EU reviews sustainable food plans as war in Ukraine disrupts imports

The EU is reviewing the bloc’s sustainable food strategy after a concerted push against the planned reforms by national governments, farmers and agribusiness.

Brussels agreed two years ago to reform its farming practices to eliminate net carbon emissions by 2050. But Russia’s invasion of Ukraine has led to a drop in grain and fertilizer exports from those countries, raising concerns about food security.

The bloc’s agriculture ministers are meeting on Monday to discuss both short-term measures to mitigate the risk of shortages and price hikes, as well as possible changes Farm to Fork sustainable nutrition strategy.

“We want to ensure that our public policy goals are aligned with the need for food security. . . and sovereignty,” said an EU diplomat.

French President Emmanuel Macron said the Sustainable Food Strategy was “based on a world before the war in Ukraine” and should be reviewed.

The plans would result in a 13 percent drop in food production, he said on Friday. Macron needs the votes of the country’s powerful farming lobby in next month’s elections, but similar concerns are being raised in other member states such as Spain and Italy.

The conflict has sent the price of wheat, and corn other staples on the rise. The EU gets half of its corn from Ukraine and a third of its fertilizer from Russia. Fertilizer prices rose 170 percent last year because of high gas prices.

According to the latest estimates by the European Commission, the EU is likely to face price increases but not shortages.

The €58 billion-a-year Common Agricultural Policy, which still consumes more than a third of the bloc’s annual budget, has enabled the EU to become a net food exporter. In recent years, production-linked subsidies have been reduced and switched to payments for environmental measures. Pesticide use has declined as more substances have been banned.

Fully decouple subsidies from production to help comply with EU regulations Net Zero Emission Commitments was deemed too controversial, which is why the Commission adopted a set of targets for 2030 as part of its Farm to Fork strategy. they include Reduction of fertilizer use by a fifthto halve the use of antibiotics and to increase the organically farmed area from 9 percent to 25 percent.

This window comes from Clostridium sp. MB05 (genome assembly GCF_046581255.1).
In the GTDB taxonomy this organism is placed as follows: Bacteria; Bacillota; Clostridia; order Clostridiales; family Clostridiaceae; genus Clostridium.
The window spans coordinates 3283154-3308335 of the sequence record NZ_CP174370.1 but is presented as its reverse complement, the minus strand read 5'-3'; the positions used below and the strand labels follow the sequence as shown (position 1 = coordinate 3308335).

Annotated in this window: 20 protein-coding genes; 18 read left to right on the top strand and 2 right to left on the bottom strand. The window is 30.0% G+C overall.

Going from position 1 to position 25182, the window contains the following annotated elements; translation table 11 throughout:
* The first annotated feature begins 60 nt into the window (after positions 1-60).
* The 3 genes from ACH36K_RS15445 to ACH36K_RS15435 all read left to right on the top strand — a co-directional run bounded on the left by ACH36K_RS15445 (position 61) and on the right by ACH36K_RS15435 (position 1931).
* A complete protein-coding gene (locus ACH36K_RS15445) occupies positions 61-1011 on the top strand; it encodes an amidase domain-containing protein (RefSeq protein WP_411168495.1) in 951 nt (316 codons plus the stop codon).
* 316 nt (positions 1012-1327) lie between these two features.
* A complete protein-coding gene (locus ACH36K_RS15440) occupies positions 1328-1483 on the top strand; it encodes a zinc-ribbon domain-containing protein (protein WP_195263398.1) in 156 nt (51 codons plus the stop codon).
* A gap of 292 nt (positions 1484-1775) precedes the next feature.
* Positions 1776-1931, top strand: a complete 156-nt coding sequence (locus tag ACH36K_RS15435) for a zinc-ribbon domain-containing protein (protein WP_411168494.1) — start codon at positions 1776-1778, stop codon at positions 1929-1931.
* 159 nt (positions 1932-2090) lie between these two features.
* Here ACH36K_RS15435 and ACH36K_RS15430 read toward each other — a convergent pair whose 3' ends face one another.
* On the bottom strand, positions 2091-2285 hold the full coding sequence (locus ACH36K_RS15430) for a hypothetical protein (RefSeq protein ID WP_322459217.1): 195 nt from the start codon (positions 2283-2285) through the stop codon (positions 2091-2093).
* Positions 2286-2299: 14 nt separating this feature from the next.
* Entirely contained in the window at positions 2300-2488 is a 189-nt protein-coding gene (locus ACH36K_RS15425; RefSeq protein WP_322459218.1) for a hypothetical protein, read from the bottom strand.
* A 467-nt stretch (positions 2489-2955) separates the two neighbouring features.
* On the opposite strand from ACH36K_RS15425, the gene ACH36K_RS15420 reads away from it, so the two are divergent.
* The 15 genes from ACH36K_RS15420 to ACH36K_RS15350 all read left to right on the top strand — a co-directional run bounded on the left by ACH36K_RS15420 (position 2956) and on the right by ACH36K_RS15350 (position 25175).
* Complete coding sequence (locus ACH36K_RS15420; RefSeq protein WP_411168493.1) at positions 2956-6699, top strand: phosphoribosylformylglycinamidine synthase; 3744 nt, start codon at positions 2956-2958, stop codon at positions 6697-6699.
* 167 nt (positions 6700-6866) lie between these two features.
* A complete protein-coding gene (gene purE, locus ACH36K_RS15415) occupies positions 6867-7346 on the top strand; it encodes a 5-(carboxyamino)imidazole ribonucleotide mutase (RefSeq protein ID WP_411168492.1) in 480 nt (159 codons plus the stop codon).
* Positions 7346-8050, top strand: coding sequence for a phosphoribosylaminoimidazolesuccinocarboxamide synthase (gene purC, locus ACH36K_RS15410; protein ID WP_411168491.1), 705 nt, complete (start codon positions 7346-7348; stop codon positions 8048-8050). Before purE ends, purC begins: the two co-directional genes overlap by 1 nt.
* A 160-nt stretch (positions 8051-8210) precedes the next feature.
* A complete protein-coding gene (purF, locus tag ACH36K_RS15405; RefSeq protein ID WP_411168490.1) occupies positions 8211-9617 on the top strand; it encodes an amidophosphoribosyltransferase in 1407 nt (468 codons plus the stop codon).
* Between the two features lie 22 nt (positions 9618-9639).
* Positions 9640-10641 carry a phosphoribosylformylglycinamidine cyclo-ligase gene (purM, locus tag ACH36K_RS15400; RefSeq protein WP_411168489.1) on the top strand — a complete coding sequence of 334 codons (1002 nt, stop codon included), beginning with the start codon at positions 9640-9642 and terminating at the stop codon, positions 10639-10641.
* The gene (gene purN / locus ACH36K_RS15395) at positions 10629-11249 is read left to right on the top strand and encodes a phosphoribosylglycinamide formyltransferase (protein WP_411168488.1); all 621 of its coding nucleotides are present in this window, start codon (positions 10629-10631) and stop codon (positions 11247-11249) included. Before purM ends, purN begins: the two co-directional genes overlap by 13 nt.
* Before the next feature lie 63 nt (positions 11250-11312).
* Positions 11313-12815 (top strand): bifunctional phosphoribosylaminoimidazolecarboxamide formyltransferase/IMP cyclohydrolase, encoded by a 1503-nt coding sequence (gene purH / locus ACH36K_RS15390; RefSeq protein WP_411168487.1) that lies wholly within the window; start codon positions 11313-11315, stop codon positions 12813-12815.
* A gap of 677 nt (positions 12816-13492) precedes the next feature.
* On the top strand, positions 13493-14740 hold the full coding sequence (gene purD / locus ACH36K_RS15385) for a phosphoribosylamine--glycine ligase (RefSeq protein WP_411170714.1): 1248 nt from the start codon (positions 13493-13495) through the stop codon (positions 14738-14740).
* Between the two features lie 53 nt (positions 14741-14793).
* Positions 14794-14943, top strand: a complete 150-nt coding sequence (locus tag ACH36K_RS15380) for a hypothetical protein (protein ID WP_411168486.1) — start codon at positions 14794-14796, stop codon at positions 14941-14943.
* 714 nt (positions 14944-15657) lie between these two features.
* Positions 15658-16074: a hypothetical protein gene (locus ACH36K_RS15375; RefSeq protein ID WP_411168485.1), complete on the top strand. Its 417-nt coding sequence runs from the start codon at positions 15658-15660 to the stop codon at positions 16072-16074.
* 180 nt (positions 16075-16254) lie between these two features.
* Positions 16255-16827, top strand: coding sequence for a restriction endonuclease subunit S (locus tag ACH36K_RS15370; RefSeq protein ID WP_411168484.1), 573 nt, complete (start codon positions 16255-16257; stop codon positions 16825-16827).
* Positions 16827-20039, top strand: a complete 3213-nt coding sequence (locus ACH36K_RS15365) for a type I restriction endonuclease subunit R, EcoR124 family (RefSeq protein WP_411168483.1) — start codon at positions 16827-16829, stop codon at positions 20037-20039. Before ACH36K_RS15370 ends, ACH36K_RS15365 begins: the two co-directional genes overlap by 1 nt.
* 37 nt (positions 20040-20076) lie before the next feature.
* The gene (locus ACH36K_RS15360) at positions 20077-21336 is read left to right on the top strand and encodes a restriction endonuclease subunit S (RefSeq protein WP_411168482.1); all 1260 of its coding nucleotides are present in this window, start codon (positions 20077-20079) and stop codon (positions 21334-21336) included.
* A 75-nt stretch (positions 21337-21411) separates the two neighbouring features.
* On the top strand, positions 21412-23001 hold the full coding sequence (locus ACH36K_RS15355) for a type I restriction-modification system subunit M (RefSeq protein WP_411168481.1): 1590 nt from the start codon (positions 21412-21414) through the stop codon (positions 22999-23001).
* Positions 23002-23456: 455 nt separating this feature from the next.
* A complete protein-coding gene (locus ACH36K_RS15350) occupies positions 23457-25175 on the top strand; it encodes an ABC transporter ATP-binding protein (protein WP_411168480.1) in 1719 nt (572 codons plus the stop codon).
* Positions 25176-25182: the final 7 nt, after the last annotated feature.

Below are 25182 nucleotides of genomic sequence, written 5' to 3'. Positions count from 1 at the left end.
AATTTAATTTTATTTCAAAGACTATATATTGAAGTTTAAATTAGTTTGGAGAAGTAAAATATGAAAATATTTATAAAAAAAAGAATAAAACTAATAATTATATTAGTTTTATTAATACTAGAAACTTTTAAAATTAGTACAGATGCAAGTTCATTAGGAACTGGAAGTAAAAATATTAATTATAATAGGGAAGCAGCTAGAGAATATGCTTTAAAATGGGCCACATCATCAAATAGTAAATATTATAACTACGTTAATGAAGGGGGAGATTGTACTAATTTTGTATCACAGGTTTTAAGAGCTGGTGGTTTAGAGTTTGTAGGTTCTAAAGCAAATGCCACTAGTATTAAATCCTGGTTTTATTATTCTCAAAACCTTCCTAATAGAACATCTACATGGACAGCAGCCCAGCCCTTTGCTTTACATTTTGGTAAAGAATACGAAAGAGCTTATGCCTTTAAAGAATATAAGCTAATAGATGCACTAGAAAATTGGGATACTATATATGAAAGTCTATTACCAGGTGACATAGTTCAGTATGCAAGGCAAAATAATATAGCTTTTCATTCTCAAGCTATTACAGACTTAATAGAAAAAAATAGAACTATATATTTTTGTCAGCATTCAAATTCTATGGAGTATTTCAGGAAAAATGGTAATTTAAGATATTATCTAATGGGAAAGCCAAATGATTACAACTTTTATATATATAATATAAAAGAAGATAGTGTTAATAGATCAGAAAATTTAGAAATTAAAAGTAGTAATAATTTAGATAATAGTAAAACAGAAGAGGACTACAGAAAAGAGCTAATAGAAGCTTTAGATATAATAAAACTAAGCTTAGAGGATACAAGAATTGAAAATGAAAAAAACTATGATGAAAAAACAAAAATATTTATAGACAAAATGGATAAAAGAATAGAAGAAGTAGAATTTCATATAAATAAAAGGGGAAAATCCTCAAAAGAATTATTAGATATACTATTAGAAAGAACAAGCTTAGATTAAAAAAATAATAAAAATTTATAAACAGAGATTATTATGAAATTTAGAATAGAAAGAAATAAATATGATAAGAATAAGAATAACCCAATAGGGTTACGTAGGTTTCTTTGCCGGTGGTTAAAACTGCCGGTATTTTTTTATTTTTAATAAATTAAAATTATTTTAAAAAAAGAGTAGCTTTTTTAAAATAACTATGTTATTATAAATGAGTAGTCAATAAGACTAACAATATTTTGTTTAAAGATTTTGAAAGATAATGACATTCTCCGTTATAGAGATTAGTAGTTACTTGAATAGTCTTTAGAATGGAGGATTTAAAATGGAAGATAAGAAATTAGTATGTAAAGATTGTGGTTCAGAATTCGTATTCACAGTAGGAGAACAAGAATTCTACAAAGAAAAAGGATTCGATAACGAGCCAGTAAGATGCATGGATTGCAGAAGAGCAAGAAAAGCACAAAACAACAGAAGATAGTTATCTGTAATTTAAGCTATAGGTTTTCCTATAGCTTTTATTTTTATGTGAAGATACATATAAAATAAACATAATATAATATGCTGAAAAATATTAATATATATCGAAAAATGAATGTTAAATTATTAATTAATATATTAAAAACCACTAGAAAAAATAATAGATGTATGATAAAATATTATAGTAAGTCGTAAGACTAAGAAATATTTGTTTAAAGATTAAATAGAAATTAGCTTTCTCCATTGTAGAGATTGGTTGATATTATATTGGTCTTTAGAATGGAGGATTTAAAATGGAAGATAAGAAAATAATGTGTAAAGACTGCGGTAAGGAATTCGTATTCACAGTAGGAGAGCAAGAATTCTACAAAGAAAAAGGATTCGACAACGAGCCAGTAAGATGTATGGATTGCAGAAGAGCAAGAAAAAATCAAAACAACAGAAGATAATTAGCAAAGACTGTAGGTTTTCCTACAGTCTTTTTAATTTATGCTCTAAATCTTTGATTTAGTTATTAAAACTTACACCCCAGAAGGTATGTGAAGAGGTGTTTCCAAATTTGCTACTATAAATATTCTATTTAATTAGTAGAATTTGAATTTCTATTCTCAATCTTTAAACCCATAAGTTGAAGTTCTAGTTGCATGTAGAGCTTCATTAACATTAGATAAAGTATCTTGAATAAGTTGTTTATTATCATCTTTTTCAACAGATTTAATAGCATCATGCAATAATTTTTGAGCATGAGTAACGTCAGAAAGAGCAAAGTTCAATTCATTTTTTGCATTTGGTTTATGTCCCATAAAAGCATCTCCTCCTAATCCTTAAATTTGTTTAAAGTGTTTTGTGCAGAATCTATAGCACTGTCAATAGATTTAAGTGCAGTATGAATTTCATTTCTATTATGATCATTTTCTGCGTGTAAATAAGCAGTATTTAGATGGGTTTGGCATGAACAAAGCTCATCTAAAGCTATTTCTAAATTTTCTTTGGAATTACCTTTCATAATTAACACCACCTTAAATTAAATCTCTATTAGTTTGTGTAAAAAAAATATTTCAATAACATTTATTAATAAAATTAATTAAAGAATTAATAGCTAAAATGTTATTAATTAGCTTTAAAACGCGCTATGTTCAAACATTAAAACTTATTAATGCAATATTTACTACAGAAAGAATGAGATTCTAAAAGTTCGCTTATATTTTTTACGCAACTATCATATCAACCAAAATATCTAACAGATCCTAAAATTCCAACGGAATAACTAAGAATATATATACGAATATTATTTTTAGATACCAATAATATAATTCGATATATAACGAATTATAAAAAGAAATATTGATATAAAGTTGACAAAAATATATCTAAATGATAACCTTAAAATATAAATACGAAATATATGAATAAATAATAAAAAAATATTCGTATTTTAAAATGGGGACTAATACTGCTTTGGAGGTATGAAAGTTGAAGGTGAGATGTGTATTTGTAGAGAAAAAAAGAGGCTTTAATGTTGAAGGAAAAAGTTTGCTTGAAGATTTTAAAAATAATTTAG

The Sustainable Use Pesticides Directive, which aimed to halve their use and increase food prices, was due to be passed this week but has now been delayed, officials said.

Copa-Cogeca, the EU farmers’ lobby group, has sent a list of demands to Janusz Wojciechowski, the European Commissioner for Agriculture. “It needs a paradigm shift. . . starting with the goals, objectives and timeline of the farm-to-fork strategy,” it said, emphasizing the bloc’s need for “strategic autonomy.”

She wants to increase the import of fertilizers, the use of pesticides and the cultivation of crops for animal feed, while calling for an opt-out of ecological systems and climate-related animal welfare standards.

Pekka Pesonen, Secretary General of Copa-Cogeca, said the best way to reduce carbon emissions is to increase productivity. He wants new technologies to be approved that allow gene editing to improve the performance of animals and plants.

“Roughly speaking, two-thirds of the productivity gains come from better genetic material, our crops and livestock.”

Civil society groups and non-governmental organizations urge Wojciechowski to resist.

“Diluting the Farm to Fork strategy and policies will perpetuate Europe’s reliance on non-renewable energy sources such as fossil fuels and will contradict what is currently needed to ensure food for all,” one said letter of Food Policy Coalition.

Farm to fork remains the best long-term strategy, Wojciechowski told the Financial Times in an interview. But he has proposed an interim four-point plan to agriculture ministers.

In order to mitigate the sharp drop in animal feed imports from Ukraine, he wants to allow farmers for just one year to plant animal feed crops on the 2.6 percent of the areas “set aside” for environmental protection.

Janusz Wojciechowski
EU Agriculture Commissioner Janusz Wojciechowski has proposed a preliminary plan to agriculture ministers © Francisco Seco/Pool/AFP/Getty

Wojciechowski also wants to use the CAP’s €500 million reserve fund to support farmers. For example, pork producers would be helped with carcass storage costs. And he wants state aid rules changed so governments can offer more subsidies to farmers suffering high costs.

“With these instruments and the CAP, we can prevent food prices from rising further,” he said.

“We must continue the reforms, use manure and leave crop residues on the ground,” Wojciechowski added. “This can reduce dependence on chemical fertilizers. Intensification is not the solution for the future.”

WWF Europe’s Jabier Ruiz accepts the need for short-term action but questions Macron’s 13 percent reduction figure, which comes from a scientific assessment of the Farm to Fork strategy.

He said such assessments only looked at conventional measures and ignored the role of revitalizing the soil through less intensive use and dietary changes.

More than half of the crops in the EU are grown to feed animals, he said. The block consumes 60 kg of soybeans per capita annually, most of it from livestock.

“We don’t have a food crisis, we have a feed crisis,” he said. EU reviews sustainable food plans as war in Ukraine disrupts imports

Adam Bradshaw

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